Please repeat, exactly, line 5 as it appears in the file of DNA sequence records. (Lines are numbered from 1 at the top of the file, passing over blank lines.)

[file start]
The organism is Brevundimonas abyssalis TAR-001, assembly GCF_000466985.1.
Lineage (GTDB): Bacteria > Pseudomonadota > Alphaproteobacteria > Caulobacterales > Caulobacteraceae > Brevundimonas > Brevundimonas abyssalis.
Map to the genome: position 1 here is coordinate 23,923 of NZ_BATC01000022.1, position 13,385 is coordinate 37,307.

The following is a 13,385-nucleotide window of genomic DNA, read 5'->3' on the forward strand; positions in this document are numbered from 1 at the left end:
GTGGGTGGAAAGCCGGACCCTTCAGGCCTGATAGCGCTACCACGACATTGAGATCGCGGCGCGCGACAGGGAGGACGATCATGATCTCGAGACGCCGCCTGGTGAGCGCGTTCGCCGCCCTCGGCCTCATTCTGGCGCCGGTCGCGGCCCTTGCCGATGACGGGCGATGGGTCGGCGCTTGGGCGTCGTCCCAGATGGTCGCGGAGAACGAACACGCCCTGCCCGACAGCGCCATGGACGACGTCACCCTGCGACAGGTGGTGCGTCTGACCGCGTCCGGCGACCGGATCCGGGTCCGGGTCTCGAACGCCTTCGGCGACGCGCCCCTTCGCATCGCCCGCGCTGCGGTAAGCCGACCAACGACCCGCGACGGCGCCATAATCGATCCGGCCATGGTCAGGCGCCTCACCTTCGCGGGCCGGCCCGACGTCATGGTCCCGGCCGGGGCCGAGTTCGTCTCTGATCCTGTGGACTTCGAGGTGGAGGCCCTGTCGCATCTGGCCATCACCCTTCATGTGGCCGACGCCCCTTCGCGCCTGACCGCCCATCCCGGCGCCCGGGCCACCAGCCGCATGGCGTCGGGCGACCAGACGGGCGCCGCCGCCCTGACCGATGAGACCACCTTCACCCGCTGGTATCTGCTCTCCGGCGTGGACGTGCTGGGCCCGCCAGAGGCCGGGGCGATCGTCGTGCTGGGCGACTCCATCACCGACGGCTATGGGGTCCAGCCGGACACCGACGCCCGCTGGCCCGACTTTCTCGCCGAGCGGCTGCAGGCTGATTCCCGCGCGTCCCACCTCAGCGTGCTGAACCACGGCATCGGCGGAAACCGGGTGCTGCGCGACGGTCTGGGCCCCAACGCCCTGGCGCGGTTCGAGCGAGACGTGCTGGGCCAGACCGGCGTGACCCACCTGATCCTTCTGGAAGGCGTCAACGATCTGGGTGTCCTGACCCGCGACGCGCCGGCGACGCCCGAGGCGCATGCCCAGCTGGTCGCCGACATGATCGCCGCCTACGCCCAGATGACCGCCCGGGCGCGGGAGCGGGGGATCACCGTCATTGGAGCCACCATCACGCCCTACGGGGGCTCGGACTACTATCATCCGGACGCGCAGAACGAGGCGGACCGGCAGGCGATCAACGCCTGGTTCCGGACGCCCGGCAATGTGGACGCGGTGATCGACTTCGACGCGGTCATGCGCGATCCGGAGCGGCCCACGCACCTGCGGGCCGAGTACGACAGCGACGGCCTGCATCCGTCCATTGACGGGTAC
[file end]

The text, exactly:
GTGGGTGGAAAGCCGGACCCTTCAGGCCTGATAGCGCTACCACGACATTGAGATCGCGGCGCGCGACAGGGAGGACGATCATGATCTCGAGACGCCGCCTGGTGAGCGCGTTCGCCGCCCTCGGCCTCATTCTGGCGCCGGTCGCGGCCCTTGCCGATGACGGGCGATGGGTCGGCGCTTGGGCGTCGTCCCAGATGGTCGCGGAGAACGAACACGCCCTGCCCGACAGCGCCATGGACGACGTCACCCTGCGACAGGTGGTGCGTCTGACCGCGTCCGGCGACCGGATCCGGGTCCGGGTCTCGAACGCCTTCGGCGACGCGCCCCTTCGCATCGCCCGCGCTGCGGTAAGCCGACCAACGACCCGCGACGGCGCCATAATCGATCCGGCCATGGTCAGGCGCCTCACCTTCGCGGGCCGGCCCGACGTCATGGTCCCGGCCGGGGCCGAGTTCGTCTCTGATCCTGTGGACTTCGAGGTGGAGGCCCTGTCGCATCTGGCCATCACCCTTCATGTGGCCGACGCCCCTTCGCGCCTGACCGCCCATCCCGGCGCCCGGGCCACCAGCCGCATGGCGTCGGGCGACCAGACGGGCGCCGCCGCCCTGACCGATGAGACCACCTTCACCCGCTGGTATCTGCTCTCCGGCGTGGACGTGCTGGGCCCGCCAGAGGCCGGGGCGATCGTCGTGCTGGGCGACTCCATCACCGACGGCTATGGGGTCCAGCCGGACACCGACGCCCGCTGGCCCGACTTTCTCGCCGAGCGGCTGCAGGCTGATTCCCGCGCGTCCCACCTCAGCGTGCTGAACCACGGCATCGGCGGAAACCGGGTGCTGCGCGACGGTCTGGGCCCCAACGCCCTGGCGCGGTTCGAGCGAGACGTGCTGGGCCAGACCGGCGTGACCCACCTGATCCTTCTGGAAGGCGTCAACGATCTGGGTGTCCTGACCCGCGACGCGCCGGCGACGCCCGAGGCGCATGCCCAGCTGGTCGCCGACATGATCGCCGCCTACGCCCAGATGACCGCCCGGGCGCGGGAGCGGGGGATCACCGTCATTGGAGCCACCATCACGCCCTACGGGGGCTCGGACTACTATCATCCGGACGCGCAGAACGAGGCGGACCGGCAGGCGATCAACGCCTGGTTCCGGACGCCCGGCAATGTGGACGCGGTGATCGACTTCGACGCGGTCATGCGCGATCCGGAGCGGCCCACGCACCTGCGGGCCGAGTACGACAGCGACGGCCTGCATCCGTCCATTGACGGGTAC